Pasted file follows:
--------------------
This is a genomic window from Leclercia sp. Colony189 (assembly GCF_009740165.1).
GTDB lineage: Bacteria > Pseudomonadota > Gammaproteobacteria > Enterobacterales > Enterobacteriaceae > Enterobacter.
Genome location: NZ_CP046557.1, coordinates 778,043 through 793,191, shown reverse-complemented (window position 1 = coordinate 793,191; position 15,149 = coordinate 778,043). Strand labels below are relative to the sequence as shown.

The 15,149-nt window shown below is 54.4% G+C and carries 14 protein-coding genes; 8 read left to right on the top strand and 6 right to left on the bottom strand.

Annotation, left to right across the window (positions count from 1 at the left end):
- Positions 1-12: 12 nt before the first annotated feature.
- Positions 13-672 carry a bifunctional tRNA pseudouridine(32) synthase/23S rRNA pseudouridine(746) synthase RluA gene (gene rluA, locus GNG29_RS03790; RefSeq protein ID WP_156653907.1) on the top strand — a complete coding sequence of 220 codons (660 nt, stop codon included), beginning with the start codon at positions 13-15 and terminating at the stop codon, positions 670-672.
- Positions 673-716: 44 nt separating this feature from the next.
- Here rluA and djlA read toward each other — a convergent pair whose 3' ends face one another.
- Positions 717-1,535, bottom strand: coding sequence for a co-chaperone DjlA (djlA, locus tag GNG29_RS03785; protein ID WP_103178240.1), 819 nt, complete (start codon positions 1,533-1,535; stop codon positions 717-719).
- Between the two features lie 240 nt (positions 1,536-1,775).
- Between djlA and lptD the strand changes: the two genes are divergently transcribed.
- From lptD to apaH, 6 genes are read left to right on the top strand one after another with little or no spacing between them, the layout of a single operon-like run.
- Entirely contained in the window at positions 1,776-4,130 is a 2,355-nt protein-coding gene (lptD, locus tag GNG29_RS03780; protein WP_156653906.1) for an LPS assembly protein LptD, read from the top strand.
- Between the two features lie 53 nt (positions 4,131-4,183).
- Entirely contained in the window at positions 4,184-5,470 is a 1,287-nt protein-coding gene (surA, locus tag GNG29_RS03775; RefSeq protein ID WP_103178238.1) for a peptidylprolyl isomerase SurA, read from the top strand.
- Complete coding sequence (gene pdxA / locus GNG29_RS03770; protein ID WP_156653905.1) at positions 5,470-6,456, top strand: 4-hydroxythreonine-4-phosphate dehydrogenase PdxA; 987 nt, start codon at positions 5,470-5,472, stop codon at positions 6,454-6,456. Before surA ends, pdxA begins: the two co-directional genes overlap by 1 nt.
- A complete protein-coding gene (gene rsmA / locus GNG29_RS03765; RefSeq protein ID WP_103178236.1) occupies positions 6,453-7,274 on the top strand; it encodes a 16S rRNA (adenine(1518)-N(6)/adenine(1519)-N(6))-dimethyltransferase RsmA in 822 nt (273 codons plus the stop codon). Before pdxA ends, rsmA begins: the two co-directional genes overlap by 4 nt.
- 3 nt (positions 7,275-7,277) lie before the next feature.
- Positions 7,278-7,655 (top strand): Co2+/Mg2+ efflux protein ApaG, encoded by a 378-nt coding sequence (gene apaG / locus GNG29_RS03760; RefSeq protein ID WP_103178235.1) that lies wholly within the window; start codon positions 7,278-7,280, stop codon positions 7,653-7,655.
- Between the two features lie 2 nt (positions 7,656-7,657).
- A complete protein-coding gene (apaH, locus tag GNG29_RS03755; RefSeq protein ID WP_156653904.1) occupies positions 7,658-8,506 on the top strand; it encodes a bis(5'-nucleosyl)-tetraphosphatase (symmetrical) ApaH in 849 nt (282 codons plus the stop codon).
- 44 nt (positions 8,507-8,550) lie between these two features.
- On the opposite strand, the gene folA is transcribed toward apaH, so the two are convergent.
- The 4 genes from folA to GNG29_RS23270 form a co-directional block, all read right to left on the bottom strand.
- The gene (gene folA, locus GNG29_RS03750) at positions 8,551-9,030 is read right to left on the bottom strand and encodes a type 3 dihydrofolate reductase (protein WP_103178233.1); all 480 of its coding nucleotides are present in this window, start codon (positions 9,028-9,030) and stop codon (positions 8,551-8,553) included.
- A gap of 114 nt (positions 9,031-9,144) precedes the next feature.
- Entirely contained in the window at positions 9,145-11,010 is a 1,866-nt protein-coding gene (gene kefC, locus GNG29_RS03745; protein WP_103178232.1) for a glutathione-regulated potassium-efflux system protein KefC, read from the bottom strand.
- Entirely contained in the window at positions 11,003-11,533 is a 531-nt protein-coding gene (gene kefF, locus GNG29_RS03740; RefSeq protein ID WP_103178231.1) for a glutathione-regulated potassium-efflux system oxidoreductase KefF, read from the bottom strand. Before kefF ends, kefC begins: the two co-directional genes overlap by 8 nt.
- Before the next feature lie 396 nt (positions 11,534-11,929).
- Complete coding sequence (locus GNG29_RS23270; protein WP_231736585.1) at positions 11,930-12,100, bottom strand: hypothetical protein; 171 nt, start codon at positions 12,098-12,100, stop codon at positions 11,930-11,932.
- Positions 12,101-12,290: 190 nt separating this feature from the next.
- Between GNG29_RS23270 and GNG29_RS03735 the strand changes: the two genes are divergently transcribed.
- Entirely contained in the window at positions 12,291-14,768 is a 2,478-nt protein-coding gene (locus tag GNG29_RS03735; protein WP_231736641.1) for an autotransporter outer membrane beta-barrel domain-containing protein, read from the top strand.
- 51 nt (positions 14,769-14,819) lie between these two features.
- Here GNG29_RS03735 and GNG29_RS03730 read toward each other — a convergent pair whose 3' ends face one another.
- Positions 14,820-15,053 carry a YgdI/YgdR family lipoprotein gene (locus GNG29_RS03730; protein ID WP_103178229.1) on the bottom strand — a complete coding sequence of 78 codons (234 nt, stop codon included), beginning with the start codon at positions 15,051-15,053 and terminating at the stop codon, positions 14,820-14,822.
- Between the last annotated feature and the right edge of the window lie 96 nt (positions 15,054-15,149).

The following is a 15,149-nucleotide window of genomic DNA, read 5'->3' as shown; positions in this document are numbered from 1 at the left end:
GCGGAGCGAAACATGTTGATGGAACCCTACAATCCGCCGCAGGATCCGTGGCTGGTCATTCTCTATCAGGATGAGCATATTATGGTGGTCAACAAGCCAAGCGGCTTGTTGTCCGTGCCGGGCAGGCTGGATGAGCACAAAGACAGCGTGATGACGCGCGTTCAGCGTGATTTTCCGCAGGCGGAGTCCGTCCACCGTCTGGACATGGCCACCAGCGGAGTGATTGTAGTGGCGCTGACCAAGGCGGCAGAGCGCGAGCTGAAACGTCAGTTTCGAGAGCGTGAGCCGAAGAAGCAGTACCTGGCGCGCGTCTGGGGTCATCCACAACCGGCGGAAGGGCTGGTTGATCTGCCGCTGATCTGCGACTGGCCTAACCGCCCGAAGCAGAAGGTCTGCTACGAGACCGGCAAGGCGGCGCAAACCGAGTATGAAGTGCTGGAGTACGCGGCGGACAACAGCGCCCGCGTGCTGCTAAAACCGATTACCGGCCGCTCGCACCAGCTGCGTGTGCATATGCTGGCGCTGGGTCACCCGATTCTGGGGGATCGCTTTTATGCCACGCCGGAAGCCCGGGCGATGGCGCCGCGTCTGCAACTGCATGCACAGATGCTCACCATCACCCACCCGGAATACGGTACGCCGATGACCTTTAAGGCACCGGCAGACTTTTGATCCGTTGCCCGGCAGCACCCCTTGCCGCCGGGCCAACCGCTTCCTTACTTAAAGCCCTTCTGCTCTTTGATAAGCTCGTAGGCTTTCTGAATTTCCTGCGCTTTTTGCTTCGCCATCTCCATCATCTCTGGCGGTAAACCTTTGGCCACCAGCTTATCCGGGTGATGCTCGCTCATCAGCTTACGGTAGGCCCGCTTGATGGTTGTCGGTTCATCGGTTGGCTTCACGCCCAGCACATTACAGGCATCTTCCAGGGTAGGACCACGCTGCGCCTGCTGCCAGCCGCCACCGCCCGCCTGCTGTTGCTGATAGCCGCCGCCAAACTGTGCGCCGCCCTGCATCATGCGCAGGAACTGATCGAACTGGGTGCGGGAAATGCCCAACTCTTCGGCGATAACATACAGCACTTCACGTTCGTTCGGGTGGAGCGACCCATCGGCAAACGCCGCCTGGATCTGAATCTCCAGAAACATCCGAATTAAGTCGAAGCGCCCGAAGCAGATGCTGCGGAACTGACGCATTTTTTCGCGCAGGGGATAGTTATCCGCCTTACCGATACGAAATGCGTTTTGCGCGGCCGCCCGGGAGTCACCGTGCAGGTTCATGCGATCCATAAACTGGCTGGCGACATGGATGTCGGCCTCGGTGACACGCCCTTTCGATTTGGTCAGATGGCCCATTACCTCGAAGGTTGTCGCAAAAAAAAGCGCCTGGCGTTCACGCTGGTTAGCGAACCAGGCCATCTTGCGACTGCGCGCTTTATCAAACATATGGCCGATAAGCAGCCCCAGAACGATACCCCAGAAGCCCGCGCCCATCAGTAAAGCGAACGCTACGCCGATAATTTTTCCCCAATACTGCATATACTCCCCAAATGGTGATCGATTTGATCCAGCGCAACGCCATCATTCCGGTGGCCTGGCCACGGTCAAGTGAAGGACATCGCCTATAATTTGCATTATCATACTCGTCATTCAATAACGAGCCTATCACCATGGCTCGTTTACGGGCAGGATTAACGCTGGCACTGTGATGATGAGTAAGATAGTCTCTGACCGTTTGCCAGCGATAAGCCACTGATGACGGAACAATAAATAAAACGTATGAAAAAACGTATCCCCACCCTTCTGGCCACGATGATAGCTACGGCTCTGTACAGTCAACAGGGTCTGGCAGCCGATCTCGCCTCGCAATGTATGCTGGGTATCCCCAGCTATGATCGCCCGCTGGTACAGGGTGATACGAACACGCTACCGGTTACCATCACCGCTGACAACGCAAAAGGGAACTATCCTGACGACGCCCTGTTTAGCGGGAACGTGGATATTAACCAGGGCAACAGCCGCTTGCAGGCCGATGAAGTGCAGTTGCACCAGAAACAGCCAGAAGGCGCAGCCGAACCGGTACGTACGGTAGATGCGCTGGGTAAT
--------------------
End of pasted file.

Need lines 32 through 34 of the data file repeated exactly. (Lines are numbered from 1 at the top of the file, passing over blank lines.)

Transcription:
- Positions 12,101-12,290: 190 nt separating this feature from the next.
- Between GNG29_RS23270 and GNG29_RS03735 the strand changes: the two genes are divergently transcribed.
- Entirely contained in the window at positions 12,291-14,768 is a 2,478-nt protein-coding gene (locus tag GNG29_RS03735; protein WP_231736641.1) for an autotransporter outer membrane beta-barrel domain-containing protein, read from the top strand.